Maybe the problem really lies with the way our systems are so dependent on authorized access points to present users with their options? Option A seems reasonable to me, but I don’t work much with these kinds of materials and my thoughts on this may just be confused.

    • Robert Bratton says:

      Speaking from the perspective of law commentaries…

      I agree that they are augmented. But I do not think they are compilations in the sense of how AAP for compilations are currently treated in RDA. If the annotations, etc. cannot exist apart from what they’re annotating, how can they constitute a separate work? I suppose they could be pulled out and put together as a separate thing, but it would be nonsensical.

      As Bob Maxwell said, these are a kind of “hybrid work” not a compilation.

      As a side note, it would be helpful if RDA actually defined “compilation.”

  16. Robert Bratton says:

    The consensus from the discussion with AALL catalogers is: Commentaries are *not* compilations of the commentary and what they are commenting on. They are either new works, or expressions on an existing work, and that determination should be left to the person creating the metadata.

    Commentaries *can* be compilations. For example, if a commentary has editors and different sections of the commentary have different authors, then it is a compilation.

  17. Robert Bratton says:

    Comments from a cataloger on LC’s Law Team (shared with permission):

    Robert Bratton forwarded the proposal, which will impact on law cataloging since a high percentage of our cataloging involves “commentaries”. I believe that our position as law catalogers needs to be one that allows cataloger judgment to determine whether access to the resource should be based on the work being commented on, or should be based on the commentary (which may or may not be a compilation itself, though most law commentaries are not compilations). One can not make a general statement about the nature of commentaries in legal literature since they vary greatly between countries.

    In some cases, the work being commented on is clearly the “raison d’etre” of the item published, as indicated by its prominence in the text, on the title page and cover, how it is marketed and how it is sold, and how users will look for the work. Typically the title is something such as “Code of whatchamacallit, with commentary by so and so”. The title of the code is prominent. The text of the code is featured. People looking for the book will asking for the “code”. In this situation, the cataloging should be based on the creator of that work (or the title depending on circumstances). Usually the author of the commentary gets a 7xx with $e writer of added commentary. From a cataloging perspective, there is one principle work, and other lesser dependent works. This is actually a common situation, since many works have, for example, illustrations, a preface, or an index compiled by someone other than the creator of the main work, and we still regard the resource as the primary work, rather than as a compilation.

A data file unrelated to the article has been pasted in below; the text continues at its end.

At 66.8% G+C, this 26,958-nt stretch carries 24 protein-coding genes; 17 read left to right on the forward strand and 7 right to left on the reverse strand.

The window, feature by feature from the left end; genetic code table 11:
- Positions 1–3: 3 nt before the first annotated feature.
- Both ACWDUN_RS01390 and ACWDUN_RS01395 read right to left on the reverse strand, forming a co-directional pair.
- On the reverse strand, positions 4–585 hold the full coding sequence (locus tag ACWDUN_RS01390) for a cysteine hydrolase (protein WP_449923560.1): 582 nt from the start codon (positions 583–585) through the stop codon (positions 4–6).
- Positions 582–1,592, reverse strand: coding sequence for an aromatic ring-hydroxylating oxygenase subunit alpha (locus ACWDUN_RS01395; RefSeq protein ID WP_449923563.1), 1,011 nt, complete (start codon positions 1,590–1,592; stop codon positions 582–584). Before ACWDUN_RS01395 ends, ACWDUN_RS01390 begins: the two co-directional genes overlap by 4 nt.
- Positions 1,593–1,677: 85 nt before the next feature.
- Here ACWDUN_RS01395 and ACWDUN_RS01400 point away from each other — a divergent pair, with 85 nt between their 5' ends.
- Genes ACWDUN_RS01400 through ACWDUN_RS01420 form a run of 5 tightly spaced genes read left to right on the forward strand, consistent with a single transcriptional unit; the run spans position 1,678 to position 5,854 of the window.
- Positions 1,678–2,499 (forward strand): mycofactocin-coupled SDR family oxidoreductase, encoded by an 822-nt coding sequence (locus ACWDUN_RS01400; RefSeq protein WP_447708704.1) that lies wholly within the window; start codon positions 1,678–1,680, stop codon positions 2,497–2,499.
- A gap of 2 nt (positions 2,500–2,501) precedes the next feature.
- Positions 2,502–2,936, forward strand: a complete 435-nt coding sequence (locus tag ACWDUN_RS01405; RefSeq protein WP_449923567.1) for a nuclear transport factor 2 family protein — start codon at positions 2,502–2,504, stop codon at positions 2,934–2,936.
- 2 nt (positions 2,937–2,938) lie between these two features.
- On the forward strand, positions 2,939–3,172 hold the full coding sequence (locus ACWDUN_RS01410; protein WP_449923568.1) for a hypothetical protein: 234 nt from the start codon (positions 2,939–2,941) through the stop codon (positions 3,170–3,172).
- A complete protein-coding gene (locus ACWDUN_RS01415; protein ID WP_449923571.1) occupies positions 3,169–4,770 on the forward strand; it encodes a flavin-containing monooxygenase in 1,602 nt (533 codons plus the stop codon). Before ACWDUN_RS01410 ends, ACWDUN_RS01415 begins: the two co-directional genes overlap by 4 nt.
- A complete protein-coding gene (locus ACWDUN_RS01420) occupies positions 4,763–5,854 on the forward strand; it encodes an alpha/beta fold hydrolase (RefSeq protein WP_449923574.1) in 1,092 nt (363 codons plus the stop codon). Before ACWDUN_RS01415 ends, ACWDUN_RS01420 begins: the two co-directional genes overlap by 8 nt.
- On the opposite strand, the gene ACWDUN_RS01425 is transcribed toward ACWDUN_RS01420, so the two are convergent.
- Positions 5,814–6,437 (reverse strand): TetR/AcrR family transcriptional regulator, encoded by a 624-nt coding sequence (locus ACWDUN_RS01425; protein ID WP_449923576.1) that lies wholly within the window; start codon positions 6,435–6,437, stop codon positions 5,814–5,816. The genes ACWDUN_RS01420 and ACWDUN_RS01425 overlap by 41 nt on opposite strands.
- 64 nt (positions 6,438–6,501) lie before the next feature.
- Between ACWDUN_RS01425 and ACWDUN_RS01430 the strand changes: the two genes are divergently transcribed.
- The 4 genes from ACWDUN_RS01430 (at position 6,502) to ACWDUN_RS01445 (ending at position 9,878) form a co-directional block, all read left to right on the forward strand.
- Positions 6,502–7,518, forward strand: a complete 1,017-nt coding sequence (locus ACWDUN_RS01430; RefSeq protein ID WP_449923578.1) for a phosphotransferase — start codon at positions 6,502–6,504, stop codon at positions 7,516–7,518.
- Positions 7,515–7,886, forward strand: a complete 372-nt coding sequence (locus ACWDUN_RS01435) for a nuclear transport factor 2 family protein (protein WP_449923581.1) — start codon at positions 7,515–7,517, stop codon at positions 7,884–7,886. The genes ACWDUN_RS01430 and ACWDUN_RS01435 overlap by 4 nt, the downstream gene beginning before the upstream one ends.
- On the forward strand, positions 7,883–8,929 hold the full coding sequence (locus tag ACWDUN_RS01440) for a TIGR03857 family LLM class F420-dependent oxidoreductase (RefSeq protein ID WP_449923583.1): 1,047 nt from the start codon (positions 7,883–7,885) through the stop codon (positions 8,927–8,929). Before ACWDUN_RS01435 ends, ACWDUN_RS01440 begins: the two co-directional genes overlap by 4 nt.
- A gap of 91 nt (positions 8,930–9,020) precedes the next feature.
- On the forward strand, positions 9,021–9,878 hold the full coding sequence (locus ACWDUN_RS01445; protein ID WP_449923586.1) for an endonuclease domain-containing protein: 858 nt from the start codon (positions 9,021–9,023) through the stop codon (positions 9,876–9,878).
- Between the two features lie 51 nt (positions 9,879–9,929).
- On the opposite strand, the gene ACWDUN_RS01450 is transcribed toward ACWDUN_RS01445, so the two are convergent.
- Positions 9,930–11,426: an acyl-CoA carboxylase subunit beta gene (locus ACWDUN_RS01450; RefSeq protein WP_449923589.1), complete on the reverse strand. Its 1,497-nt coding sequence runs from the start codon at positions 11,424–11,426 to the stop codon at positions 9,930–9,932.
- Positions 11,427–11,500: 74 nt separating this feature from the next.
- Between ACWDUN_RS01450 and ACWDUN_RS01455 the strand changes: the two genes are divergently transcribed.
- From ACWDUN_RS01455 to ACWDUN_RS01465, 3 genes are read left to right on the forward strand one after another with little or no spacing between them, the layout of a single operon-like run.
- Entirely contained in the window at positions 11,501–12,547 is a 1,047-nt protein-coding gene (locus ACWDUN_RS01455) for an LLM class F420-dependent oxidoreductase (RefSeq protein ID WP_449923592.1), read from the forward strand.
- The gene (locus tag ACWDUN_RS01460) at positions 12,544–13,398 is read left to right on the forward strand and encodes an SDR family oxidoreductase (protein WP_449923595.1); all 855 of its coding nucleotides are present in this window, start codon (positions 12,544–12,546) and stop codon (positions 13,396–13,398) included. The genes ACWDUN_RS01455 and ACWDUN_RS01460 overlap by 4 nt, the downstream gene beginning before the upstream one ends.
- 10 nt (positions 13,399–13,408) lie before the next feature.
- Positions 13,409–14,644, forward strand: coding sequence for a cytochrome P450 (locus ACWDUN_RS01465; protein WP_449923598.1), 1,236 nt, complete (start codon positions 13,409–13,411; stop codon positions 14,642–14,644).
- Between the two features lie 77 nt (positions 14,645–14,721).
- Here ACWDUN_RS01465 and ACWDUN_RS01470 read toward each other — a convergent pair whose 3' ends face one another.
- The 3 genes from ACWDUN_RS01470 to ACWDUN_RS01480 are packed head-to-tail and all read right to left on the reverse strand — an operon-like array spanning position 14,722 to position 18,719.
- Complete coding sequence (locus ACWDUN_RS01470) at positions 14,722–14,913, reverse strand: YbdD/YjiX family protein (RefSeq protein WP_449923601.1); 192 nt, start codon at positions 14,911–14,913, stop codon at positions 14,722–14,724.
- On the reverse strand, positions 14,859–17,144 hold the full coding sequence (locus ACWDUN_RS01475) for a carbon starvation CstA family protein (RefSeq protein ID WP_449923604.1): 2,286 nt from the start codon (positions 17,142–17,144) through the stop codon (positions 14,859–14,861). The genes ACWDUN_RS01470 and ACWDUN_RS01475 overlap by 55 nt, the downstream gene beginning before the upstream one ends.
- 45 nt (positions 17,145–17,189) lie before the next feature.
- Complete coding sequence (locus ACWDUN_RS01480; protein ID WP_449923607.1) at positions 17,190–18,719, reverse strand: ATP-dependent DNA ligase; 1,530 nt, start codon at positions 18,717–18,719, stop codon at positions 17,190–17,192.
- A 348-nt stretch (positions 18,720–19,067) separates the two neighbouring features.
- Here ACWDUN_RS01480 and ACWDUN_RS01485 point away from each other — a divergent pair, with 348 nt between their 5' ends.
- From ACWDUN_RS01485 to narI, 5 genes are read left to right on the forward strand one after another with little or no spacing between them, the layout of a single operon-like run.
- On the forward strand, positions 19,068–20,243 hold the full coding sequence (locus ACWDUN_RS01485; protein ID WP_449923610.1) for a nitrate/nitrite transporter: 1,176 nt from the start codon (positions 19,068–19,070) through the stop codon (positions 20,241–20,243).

In some cases, the “commentary” has a life of its own. Sometimes what is commented on does not even exist as an RDA work (consider the well known “Commentaries on the Laws of England” by Blackstone, which is a “commentary” on customary law tradition – not a RDA work). In some cases the commentary is well known by the name of the commentator, and the work commented on is clearly secondary and may not even be included in the resource being cataloged, such as Maimonides’ commentary on the Mishnah, or “B.N. Mehrotra’s commentary on law of defamation, damages, malicious prosecution”. In this situation, the “original work” may be in an appendix, or interspersed with the commentary, and may not be included in any form. In these situations users will be asking for the work by the name of the creator of the commentary, that is how it will be cited and marketed, and the resource in question might be worthless for someone interested in the work commented on. While the work commented on should be the first subject heading (as a 600/610/630, or in the case of Blackstone, a 650), and perhaps a 7xx for the work commented on as an analytic (though we usually don’t included added entries for an appendix that is not a significant part of the resource), the resource’s cataloging should be based on the creator of the commentary, or the commentary’s preferred title (particularly if the commentary is itself a compilation of many commentaries, something common in some legal cultures though not in American legal publishing).

    There is never a situation where one would treat legal commentaries as a compilation to two works. Rather it is for the cataloger to decide if the original work or the commentary is to be the basis of the cataloging, and the other is to be considered secondary (similar to how we treat indexes, prefaces, etc.). Even though many works are arguably a compilation since they include materials from many sources (separate preface or introduction, index or bibliography by someone other than the creator of the work, or include all sorts on interesting things in the appendix) we still regard the creator of the principle work as the creator of the resource rather than treating it as a compilation. Perhaps there should be an RDA rule ratifying the de facto policy that the cataloger decides if a resource is a compilation of many works (entry under title of the compilation), or is really a primary work which includes lesser works (that is entered under the creator of the primary work, perhaps with added entries for the lesser works). We have always cataloged as if there is such a rule, since to assume otherwise would result in absurd cataloging. In the case of law commentaries, we would almost always conclude that the resource is either an expression of the original work, or of the commentary – but never a compilation. However these decisions have to be left to the cataloger.